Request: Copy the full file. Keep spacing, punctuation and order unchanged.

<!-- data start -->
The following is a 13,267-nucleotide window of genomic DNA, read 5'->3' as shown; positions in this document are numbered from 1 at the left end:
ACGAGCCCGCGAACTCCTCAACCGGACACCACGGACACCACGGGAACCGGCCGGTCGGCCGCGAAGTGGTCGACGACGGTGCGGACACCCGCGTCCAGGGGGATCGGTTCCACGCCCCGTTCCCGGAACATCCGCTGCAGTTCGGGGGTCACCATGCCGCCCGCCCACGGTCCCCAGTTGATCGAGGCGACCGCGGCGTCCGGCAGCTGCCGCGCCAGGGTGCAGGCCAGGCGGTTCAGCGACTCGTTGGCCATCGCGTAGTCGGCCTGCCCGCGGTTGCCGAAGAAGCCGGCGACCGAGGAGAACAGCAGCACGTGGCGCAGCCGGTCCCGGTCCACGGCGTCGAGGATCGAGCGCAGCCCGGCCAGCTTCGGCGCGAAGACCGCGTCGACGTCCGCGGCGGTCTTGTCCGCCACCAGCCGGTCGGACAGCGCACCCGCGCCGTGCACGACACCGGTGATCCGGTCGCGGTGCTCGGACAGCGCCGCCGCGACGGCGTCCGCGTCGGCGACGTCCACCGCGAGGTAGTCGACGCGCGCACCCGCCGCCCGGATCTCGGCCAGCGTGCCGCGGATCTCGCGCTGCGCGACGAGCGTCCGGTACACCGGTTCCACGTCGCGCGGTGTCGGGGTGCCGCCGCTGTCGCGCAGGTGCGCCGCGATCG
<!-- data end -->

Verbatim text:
The following is a 13,267-nucleotide window of genomic DNA, read 5'->3' as shown; positions in this document are numbered from 1 at the left end:
ACGAGCCCGCGAACTCCTCAACCGGACACCACGGACACCACGGGAACCGGCCGGTCGGCCGCGAAGTGGTCGACGACGGTGCGGACACCCGCGTCCAGGGGGATCGGTTCCACGCCCCGTTCCCGGAACATCCGCTGCAGTTCGGGGGTCACCATGCCGCCCGCCCACGGTCCCCAGTTGATCGAGGCGACCGCGGCGTCCGGCAGCTGCCGCGCCAGGGTGCAGGCCAGGCGGTTCAGCGACTCGTTGGCCATCGCGTAGTCGGCCTGCCCGCGGTTGCCGAAGAAGCCGGCGACCGAGGAGAACAGCAGCACGTGGCGCAGCCGGTCCCGGTCCACGGCGTCGAGGATCGAGCGCAGCCCGGCCAGCTTCGGCGCGAAGACCGCGTCGACGTCCGCGGCGGTCTTGTCCGCCACCAGCCGGTCGGACAGCGCACCCGCGCCGTGCACGACACCGGTGATCCGGTCGCGGTGCTCGGACAGCGCCGCCGCGACGGCGTCCGCGTCGGCGACGTCCACCGCGAGGTAGTCGACGCGCGCACCCGCCGCCCGGATCTCGGCCAGCGTGCCGCGGATCTCGCGCTGCGCGACGAGCGTCCGGTACACCGGTTCCACGTCGCGCGGTGTCGGGGTGCCGCCGCTGTCGCGCAGGTGCGCCGCGATCG